The densely poetic On Bear Ridge offers a thoughtful experience at the Royal Court, with Rhys Ifans and Rakie Ayola on fine form
“One minute we had customers, the next minute there was no-one”
There are moments, especially once the clocks have turned back and any hint of political news seeps through the cracks, that you crave the comfort of something uncomplicatedly warming – for me, I’m hoping Mary Poppins will scratch that itch. Until then, we have the unspecified apocalypse (Lord knows theatre loves apocalyptic near futures) that lours menacingly over Ed Thomas’ new play On Bear Ridge.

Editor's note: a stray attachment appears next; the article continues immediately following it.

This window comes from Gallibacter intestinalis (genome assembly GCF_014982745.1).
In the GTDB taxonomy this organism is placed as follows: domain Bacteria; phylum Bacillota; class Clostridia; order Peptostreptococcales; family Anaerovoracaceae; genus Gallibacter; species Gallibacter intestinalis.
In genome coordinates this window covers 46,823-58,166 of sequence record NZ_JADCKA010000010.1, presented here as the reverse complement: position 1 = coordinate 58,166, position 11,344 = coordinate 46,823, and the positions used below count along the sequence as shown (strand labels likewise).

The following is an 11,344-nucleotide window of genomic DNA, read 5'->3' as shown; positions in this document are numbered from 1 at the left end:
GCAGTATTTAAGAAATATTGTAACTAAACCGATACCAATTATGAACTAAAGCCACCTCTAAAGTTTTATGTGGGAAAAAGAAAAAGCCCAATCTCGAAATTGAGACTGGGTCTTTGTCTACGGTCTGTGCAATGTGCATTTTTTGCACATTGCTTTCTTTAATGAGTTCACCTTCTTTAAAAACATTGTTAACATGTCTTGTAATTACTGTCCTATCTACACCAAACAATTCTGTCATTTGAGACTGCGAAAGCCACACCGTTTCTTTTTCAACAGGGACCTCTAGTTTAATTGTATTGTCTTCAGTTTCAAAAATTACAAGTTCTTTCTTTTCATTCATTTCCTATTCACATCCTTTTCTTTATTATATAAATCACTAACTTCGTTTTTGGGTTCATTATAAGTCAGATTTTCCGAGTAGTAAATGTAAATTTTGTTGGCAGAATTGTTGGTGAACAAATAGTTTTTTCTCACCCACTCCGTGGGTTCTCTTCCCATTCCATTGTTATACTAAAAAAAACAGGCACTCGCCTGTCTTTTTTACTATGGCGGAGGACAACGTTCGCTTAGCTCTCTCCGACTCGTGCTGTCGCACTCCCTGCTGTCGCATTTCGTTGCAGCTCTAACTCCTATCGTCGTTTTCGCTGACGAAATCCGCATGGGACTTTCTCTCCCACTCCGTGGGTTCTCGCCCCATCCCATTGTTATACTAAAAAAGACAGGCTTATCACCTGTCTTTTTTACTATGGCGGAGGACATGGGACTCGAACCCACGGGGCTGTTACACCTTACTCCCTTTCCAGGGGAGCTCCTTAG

Deep in some rural backwater, Noni and John Daniel are the proprietors of a grocers slash butchers slash petrol pump slash black market den. Or at least they were, the community they served having long disappeared, and now they’re down to their last sack of potatoes. Their chat has a gnomic, Beckett-like feel, especially when their shopboy Ifan pops up for the odd word. But fighter jets are roaring above and the arrival of the bedraggled, gun-toting Captain heralds a twist into darker terrain. Continue reading “Review: On Bear Ridge, Royal Court”